IMG_2376

I’ve been on this earth for a quarter of a century (in this lifetime, at least), and since I came out over 12 years ago, I have never had any sort of substantial relationship that didn’t go past the range of one night to a month and a half. And I’ve also been very prone, tragically, to the delusion that my feelings with someone else were requited, when in fact they weren’t. It’s a touch embarrassing not to be on the same page. It’s also a touch embarrassing not to have experienced this— yet.

There have been a few instances where I’ve felt a pure, romantic connection with another person— one was extremely toxic, the other went absolutely nowhere, except The Friend Zone™.  The first lasted years, with random meetings and ultimately felt like having my heart dragged behind a truck down an empty highway. He wasn’t there for me, but I couldn’t be told otherwise; nearly all of my friends and family were dismayed time and time again when I would keep this person in my purview. But what did I know? All I felt for him was a yearning that he never reciprocated— and he knew that. Perhaps it was manipulation, and perhaps I wanted to let myself feel some sort of twisted view of love, despite the tricky strings around it. (The latest one is too much of an open wound to explain.)

The problem is that I’m extremely loyal— I’d make an excellent boyfriend or an even better dog.

The Apps

Scrolling. I find myself doing it mindlessly, passing by hundreds of faces in search of a friendly one. And oftentimes I don’t click on a pretty face because I think that I know that they won’t message me.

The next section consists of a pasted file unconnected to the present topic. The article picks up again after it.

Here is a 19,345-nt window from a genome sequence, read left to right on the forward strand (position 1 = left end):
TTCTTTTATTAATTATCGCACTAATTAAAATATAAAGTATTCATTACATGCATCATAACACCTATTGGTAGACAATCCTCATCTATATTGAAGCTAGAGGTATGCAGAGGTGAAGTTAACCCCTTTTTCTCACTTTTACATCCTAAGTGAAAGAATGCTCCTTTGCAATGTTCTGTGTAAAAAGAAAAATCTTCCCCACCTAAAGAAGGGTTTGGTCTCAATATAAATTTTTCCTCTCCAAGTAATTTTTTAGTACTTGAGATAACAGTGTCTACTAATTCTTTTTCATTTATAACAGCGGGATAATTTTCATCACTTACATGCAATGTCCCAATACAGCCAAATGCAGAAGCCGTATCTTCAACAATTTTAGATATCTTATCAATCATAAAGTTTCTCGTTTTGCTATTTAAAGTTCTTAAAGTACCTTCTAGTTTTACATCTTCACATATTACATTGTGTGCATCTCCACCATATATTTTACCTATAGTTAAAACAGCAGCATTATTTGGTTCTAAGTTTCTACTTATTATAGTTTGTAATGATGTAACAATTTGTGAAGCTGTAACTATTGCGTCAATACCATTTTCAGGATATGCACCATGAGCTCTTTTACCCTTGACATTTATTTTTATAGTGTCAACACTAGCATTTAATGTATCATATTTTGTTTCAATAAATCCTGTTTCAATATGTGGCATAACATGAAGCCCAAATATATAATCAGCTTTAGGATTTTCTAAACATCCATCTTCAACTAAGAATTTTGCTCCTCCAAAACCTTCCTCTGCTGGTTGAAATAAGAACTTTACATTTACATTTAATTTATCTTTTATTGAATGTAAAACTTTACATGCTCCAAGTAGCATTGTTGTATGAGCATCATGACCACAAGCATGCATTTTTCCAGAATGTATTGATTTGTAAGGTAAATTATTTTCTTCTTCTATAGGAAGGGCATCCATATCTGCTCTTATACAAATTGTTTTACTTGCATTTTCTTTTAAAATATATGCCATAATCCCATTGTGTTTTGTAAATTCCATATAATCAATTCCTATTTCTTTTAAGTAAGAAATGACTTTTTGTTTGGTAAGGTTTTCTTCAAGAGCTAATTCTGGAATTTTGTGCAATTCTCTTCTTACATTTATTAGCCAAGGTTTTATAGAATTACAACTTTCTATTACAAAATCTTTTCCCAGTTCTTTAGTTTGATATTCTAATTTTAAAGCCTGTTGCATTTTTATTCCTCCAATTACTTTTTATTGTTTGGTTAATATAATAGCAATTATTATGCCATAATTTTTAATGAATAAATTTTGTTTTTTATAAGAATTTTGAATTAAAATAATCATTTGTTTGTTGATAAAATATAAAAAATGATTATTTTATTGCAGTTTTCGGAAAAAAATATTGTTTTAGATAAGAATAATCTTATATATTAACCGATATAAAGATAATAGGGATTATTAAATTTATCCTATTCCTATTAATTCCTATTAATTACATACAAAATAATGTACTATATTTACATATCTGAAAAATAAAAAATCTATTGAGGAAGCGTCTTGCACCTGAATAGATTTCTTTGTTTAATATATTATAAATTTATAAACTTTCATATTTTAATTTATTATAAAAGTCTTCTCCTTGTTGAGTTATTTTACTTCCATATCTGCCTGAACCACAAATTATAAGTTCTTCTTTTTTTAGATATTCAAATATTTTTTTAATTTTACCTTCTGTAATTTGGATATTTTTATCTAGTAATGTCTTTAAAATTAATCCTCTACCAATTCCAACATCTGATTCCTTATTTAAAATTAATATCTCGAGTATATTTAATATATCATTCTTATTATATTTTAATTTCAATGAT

This catalogue of potential mates is overwhelming— swiping to exhaustion, hoping to find a glimmer of a match somewhere within an abyss of endless profiles. It truly doesn’t matter about the specific app; Grindr, Scruff, Tinder, Bumble, all that jazz— it’s the same people.

One way to thwart all of this negativity is to delete them and find people “organically.” But queer people have rarely met organically— always in the back alleys and dark, seedy bars unbeknownst to the public. And in a charming way, I like that. This subculture within the gay culture is fascinating to me. So, I guess I’ll keep them for the time being, because it’s still a way to meet new people— so long as I have the mindset that not every person who chats me up is my long-lost lover, and not every person who ignores me is a giant asshole. All in all, they’re useful.

My dear friend, mentor, and yoga instructor once asked me, “Do you want sex? Or do you want love? Because the two are very different.” And those questions have plagued me for years. Of course I want both. And I’m sure it’s mind-blowing when the two can be combined— and if that isn’t a euphemism, I don’t know what is.

 Non-monogamy amidst monogamy: Is one guy even worth it?

IMG_2668